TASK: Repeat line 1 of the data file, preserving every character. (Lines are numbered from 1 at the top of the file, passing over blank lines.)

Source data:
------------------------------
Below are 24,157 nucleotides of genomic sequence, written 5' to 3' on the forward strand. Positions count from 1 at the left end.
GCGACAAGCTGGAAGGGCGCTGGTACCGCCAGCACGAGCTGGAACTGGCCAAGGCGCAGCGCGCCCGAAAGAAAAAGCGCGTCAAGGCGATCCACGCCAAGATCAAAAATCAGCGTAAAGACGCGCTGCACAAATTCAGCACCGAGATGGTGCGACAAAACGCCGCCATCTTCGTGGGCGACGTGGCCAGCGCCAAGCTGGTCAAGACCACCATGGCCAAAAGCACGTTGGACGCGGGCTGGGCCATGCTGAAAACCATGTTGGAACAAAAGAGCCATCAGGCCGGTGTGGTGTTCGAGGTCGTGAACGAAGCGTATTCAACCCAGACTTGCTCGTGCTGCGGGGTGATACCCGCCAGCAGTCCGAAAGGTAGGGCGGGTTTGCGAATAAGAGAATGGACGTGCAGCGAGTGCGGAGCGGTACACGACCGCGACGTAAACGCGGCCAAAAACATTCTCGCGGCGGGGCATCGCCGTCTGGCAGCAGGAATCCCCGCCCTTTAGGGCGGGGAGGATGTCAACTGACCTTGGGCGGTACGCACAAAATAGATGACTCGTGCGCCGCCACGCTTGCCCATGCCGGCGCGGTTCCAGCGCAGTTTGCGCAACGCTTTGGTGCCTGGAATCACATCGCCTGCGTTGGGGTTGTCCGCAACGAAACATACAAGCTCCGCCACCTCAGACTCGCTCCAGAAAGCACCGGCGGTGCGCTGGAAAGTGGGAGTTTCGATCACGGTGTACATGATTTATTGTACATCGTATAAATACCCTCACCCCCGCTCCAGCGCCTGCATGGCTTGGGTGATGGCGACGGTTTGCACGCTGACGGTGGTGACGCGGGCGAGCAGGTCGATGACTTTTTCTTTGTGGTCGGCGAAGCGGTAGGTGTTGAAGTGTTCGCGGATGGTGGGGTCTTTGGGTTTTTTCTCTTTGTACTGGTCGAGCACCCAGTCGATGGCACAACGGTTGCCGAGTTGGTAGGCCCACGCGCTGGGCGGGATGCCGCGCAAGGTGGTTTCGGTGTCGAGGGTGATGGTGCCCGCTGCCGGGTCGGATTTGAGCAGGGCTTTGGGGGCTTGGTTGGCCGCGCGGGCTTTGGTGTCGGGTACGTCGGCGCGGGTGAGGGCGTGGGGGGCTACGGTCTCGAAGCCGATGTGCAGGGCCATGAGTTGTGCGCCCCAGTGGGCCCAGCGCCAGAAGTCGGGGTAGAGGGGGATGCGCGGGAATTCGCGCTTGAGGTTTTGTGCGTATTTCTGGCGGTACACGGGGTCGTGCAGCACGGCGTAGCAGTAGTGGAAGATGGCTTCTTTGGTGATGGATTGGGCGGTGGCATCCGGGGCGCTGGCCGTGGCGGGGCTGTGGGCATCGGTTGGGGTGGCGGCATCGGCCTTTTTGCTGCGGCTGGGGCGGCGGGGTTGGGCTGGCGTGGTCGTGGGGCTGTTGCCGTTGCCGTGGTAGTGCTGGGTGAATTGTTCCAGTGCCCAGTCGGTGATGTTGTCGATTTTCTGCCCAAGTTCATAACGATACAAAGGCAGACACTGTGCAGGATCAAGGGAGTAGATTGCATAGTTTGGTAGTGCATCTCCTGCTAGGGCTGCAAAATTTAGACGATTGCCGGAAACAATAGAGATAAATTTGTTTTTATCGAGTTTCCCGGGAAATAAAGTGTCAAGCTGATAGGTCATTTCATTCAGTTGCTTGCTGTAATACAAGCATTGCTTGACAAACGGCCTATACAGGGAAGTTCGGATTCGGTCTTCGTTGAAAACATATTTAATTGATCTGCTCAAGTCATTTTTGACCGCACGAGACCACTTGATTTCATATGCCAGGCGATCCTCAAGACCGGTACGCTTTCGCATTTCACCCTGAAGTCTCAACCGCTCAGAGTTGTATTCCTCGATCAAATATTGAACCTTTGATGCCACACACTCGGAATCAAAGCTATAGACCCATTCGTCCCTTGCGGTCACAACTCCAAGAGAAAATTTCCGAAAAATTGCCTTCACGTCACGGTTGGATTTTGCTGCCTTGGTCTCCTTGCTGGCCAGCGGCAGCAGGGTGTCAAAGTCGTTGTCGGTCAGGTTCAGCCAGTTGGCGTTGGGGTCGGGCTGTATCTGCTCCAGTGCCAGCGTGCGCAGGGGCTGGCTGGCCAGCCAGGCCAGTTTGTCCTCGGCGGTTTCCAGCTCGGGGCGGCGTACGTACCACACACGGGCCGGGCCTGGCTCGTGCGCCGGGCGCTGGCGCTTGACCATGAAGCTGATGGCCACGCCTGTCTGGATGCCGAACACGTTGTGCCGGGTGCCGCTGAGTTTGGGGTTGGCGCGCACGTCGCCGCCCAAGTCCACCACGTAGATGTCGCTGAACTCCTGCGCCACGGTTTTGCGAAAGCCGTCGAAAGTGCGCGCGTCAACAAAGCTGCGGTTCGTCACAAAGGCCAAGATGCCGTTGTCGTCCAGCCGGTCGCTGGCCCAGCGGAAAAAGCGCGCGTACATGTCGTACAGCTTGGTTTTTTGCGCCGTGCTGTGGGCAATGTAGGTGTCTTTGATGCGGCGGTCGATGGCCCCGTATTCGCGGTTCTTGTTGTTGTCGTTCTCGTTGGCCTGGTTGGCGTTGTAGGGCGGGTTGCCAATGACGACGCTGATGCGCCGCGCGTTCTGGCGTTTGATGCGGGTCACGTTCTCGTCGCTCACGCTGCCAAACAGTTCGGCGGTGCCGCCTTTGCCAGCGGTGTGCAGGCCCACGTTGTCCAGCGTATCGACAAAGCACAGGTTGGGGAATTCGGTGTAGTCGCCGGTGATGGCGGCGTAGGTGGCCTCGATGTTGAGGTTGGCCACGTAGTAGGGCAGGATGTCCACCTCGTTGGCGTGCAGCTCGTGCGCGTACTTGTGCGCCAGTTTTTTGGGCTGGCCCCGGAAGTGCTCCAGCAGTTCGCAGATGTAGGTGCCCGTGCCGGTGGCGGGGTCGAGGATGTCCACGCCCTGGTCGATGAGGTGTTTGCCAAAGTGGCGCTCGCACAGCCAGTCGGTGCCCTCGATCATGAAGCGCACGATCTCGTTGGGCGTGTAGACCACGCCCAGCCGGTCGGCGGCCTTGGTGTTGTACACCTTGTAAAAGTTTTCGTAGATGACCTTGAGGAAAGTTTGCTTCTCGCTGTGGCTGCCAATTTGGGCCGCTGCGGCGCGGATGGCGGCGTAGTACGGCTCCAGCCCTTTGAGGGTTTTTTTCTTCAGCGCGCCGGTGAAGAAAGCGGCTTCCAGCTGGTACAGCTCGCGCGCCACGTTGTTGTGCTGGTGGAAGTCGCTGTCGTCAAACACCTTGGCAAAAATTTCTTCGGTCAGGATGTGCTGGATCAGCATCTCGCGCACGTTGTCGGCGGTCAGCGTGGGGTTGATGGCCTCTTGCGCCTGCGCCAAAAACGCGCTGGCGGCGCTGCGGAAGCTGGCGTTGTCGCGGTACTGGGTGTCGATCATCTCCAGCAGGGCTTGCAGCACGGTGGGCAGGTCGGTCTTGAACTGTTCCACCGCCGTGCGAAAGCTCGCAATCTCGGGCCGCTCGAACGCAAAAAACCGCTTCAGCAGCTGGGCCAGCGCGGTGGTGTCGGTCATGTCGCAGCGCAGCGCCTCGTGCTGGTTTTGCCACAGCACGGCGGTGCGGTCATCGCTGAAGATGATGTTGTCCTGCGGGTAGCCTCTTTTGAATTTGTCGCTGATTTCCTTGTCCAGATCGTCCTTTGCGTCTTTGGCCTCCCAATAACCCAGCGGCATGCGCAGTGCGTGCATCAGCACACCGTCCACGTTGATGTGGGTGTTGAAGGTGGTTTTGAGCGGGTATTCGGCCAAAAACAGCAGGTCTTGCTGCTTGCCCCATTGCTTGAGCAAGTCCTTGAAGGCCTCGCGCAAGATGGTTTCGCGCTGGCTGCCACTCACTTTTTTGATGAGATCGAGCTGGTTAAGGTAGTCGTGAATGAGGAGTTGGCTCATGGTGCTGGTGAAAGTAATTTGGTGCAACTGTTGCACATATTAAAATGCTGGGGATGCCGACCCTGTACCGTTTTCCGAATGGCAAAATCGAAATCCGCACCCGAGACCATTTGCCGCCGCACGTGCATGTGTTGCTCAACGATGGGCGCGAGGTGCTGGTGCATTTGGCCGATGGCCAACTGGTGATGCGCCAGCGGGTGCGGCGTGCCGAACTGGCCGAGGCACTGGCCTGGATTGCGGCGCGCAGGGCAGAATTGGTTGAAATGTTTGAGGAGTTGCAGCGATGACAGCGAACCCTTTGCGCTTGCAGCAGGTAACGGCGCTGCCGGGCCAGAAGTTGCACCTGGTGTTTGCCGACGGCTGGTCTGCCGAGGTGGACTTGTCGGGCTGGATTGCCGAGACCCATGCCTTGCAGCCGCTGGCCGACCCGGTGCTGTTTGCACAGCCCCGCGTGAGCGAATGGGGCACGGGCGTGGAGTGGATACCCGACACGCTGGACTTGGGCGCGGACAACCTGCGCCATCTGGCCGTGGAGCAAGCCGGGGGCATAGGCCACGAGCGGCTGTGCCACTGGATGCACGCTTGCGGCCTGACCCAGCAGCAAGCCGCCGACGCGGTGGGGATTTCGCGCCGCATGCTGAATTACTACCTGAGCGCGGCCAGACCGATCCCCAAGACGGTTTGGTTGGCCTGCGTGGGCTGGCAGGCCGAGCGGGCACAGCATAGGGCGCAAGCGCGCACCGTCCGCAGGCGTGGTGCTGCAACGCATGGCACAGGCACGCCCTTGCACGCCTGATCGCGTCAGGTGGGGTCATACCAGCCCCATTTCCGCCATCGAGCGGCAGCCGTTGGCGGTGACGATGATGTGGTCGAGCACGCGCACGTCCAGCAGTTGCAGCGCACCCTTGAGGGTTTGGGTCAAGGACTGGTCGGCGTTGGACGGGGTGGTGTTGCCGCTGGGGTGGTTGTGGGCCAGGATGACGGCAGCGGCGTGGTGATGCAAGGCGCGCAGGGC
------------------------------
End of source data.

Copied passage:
Below are 24,157 nucleotides of genomic sequence, written 5' to 3' on the forward strand. Positions count from 1 at the left end.